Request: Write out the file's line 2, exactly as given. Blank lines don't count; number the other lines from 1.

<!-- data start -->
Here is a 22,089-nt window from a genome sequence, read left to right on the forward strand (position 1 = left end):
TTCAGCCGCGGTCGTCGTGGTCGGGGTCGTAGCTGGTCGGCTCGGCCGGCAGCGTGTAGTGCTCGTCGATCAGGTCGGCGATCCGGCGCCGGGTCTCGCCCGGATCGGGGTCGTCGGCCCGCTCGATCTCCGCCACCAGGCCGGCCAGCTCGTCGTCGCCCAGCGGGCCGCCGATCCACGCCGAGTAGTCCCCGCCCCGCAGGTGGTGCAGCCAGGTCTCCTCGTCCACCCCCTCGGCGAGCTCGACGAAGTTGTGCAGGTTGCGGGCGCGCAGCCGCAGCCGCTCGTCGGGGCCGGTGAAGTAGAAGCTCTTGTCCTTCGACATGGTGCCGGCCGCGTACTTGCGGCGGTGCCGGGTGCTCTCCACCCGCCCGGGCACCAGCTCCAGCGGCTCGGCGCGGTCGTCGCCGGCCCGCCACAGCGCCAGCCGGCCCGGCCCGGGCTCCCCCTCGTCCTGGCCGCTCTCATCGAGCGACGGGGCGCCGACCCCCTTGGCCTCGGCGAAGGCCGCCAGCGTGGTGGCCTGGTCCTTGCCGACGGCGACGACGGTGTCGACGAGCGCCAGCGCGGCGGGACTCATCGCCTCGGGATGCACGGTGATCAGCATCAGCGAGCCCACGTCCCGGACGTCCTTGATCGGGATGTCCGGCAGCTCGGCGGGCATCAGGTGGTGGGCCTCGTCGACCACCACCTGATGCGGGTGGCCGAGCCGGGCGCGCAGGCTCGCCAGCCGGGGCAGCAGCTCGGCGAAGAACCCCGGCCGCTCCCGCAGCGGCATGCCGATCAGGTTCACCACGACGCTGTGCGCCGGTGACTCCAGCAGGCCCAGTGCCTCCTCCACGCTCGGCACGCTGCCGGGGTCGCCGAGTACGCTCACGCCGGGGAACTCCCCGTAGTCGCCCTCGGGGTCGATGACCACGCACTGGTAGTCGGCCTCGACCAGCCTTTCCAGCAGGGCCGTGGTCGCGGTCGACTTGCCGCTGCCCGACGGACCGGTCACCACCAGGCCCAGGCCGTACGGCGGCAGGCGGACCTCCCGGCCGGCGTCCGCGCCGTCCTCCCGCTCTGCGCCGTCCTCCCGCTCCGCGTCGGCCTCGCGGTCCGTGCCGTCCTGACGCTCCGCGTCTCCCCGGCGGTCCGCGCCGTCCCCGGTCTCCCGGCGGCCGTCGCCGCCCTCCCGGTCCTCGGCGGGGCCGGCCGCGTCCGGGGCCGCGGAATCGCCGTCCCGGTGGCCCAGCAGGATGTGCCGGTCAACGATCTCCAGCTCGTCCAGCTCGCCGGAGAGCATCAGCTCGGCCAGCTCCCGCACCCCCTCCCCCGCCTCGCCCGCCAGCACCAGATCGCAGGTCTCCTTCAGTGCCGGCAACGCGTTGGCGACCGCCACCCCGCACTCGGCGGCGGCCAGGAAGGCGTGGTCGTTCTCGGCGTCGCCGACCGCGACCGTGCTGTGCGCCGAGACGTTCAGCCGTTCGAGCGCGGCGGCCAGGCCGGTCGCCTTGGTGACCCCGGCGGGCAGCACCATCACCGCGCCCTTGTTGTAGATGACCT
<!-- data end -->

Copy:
TTCAGCCGCGGTCGTCGTGGTCGGGGTCGTAGCTGGTCGGCTCGGCCGGCAGCGTGTAGTGCTCGTCGATCAGGTCGGCGATCCGGCGCCGGGTCTCGCCCGGATCGGGGTCGTCGGCCCGCTCGATCTCCGCCACCAGGCCGGCCAGCTCGTCGTCGCCCAGCGGGCCGCCGATCCACGCCGAGTAGTCCCCGCCCCGCAGGTGGTGCAGCCAGGTCTCCTCGTCCACCCCCTCGGCGAGCTCGACGAAGTTGTGCAGGTTGCGGGCGCGCAGCCGCAGCCGCTCGTCGGGGCCGGTGAAGTAGAAGCTCTTGTCCTTCGACATGGTGCCGGCCGCGTACTTGCGGCGGTGCCGGGTGCTCTCCACCCGCCCGGGCACCAGCTCCAGCGGCTCGGCGCGGTCGTCGCCGGCCCGCCACAGCGCCAGCCGGCCCGGCCCGGGCTCCCCCTCGTCCTGGCCGCTCTCATCGAGCGACGGGGCGCCGACCCCCTTGGCCTCGGCGAAGGCCGCCAGCGTGGTGGCCTGGTCCTTGCCGACGGCGACGACGGTGTCGACGAGCGCCAGCGCGGCGGGACTCATCGCCTCGGGATGCACGGTGATCAGCATCAGCGAGCCCACGTCCCGGACGTCCTTGATCGGGATGTCCGGCAGCTCGGCGGGCATCAGGTGGTGGGCCTCGTCGACCACCACCTGATGCGGGTGGCCGAGCCGGGCGCGCAGGCTCGCCAGCCGGGGCAGCAGCTCGGCGAAGAACCCCGGCCGCTCCCGCAGCGGCATGCCGATCAGGTTCACCACGACGCTGTGCGCCGGTGACTCCAGCAGGCCCAGTGCCTCCTCCACGCTCGGCACGCTGCCGGGGTCGCCGAGTACGCTCACGCCGGGGAACTCCCCGTAGTCGCCCTCGGGGTCGATGACCACGCACTGGTAGTCGGCCTCGACCAGCCTTTCCAGCAGGGCCGTGGTCGCGGTCGACTTGCCGCTGCCCGACGGACCGGTCACCACCAGGCCCAGGCCGTACGGCGGCAGGCGGACCTCCCGGCCGGCGTCCGCGCCGTCCTCCCGCTCTGCGCCGTCCTCCCGCTCCGCGTCGGCCTCGCGGTCCGTGCCGTCCTGACGCTCCGCGTCTCCCCGGCGGTCCGCGCCGTCCCCGGTCTCCCGGCGGCCGTCGCCGCCCTCCCGGTCCTCGGCGGGGCCGGCCGCGTCCGGGGCCGCGGAATCGCCGTCCCGGTGGCCCAGCAGGATGTGCCGGTCAACGATCTCCAGCTCGTCCAGCTCGCCGGAGAGCATCAGCTCGGCCAGCTCCCGCACCCCCTCCCCCGCCTCGCCCGCCAGCACCAGATCGCAGGTCTCCTTCAGTGCCGGCAACGCGTTGGCGACCGCCACCCCGCACTCGGCGGCGGCCAGGAAGGCGTGGTCGTTCTCGGCGTCGCCGACCGCGACCGTGCTGTGCGCCGAGACGTTCAGCCGTTCGAGCGCGGCGGCCAGGCCGGTCGCCTTGGTGACCCCGGCGGGCAGCACCATCACCGCGCCCTTGTTGTAGATGACCT